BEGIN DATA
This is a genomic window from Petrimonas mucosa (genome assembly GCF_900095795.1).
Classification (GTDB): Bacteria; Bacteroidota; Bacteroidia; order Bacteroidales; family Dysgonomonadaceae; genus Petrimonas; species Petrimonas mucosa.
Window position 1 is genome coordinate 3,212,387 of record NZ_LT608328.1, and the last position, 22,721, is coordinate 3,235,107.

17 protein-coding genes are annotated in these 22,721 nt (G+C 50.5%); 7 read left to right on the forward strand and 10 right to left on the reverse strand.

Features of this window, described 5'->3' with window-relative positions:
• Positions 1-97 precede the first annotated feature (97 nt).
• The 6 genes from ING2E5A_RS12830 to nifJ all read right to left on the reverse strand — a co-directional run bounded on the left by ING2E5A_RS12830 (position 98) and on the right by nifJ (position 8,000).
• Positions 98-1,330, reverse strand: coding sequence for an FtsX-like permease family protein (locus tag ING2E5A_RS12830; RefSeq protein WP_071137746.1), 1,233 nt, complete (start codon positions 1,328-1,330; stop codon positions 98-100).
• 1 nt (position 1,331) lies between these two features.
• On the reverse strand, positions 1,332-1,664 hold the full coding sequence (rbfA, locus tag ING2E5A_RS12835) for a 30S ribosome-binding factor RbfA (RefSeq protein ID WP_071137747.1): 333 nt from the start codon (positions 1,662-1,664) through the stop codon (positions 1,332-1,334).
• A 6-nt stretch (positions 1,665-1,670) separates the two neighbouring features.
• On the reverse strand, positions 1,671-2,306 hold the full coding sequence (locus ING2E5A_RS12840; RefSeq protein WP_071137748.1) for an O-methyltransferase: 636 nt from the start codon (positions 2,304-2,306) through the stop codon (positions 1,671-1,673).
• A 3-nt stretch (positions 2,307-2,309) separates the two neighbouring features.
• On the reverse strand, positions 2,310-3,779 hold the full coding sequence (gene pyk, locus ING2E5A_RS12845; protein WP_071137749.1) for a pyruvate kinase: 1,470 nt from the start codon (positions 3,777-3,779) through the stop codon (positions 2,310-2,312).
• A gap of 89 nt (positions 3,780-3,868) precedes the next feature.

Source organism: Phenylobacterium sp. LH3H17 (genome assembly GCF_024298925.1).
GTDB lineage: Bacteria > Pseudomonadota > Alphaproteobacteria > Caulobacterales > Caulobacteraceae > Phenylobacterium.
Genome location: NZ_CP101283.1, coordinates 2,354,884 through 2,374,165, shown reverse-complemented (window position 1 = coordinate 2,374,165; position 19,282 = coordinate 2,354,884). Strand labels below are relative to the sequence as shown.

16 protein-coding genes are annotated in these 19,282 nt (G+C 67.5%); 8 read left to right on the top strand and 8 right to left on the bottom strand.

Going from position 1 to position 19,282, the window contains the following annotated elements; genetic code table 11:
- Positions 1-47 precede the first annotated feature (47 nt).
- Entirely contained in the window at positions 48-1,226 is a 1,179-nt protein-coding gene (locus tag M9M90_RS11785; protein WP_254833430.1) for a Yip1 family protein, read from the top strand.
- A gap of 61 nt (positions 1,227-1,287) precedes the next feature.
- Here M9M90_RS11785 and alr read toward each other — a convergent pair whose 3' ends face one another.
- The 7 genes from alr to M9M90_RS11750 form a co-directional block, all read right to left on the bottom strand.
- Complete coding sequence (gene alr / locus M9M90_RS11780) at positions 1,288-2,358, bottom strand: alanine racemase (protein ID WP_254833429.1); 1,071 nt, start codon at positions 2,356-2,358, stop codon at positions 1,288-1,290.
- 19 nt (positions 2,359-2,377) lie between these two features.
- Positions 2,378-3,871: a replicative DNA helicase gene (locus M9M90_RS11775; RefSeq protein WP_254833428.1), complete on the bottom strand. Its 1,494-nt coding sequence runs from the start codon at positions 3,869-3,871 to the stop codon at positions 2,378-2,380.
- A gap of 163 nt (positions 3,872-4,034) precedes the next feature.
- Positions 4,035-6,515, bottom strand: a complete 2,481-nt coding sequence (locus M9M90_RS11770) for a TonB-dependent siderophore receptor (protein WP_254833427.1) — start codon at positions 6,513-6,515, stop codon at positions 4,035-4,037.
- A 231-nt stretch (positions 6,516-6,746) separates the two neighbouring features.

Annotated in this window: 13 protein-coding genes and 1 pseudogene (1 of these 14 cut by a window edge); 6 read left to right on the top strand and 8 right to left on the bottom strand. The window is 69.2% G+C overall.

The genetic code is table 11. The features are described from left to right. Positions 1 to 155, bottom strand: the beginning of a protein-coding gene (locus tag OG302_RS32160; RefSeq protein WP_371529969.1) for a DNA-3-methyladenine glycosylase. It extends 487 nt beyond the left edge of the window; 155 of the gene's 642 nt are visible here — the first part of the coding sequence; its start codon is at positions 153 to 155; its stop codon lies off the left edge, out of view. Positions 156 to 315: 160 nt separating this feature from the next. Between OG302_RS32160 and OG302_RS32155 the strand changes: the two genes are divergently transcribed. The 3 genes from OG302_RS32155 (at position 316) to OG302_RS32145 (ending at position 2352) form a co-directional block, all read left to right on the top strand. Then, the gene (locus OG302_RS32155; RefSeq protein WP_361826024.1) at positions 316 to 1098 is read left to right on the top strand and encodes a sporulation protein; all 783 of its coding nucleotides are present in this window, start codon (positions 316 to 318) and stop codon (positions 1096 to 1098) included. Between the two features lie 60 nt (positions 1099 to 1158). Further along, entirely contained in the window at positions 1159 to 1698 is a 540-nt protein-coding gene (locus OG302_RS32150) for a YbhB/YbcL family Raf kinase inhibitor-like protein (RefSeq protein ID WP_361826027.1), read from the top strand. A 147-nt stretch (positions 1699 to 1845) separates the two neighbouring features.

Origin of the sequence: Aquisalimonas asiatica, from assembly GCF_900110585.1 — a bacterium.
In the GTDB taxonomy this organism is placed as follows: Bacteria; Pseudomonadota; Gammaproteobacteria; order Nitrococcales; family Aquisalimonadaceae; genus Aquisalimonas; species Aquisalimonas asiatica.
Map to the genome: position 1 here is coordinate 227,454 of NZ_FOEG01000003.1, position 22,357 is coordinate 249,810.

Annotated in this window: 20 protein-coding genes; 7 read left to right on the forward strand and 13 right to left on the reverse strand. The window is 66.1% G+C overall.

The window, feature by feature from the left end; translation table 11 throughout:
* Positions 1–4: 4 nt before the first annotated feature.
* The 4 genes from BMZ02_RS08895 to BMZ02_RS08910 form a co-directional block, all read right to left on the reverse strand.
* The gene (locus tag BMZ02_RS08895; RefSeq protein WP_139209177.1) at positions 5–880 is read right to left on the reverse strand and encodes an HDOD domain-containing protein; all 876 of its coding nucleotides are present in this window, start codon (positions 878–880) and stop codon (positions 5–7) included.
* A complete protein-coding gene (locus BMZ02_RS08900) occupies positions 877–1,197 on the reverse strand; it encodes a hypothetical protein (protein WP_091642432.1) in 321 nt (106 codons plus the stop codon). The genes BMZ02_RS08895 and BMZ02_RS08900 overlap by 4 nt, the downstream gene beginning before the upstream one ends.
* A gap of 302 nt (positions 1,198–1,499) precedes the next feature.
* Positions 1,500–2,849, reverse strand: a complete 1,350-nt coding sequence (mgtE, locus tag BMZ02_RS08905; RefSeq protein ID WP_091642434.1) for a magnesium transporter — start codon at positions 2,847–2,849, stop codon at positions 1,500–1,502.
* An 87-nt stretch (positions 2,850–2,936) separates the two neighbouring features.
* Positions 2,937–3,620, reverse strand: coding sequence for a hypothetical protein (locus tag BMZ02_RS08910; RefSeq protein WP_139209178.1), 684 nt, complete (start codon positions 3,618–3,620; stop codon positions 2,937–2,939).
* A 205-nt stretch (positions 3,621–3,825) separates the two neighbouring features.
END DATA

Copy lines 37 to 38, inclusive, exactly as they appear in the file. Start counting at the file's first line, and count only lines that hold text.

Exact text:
Annotated in this window: 20 protein-coding genes; 7 read left to right on the forward strand and 13 right to left on the reverse strand. The window is 66.1% G+C overall.

The window, feature by feature from the left end; translation table 11 throughout: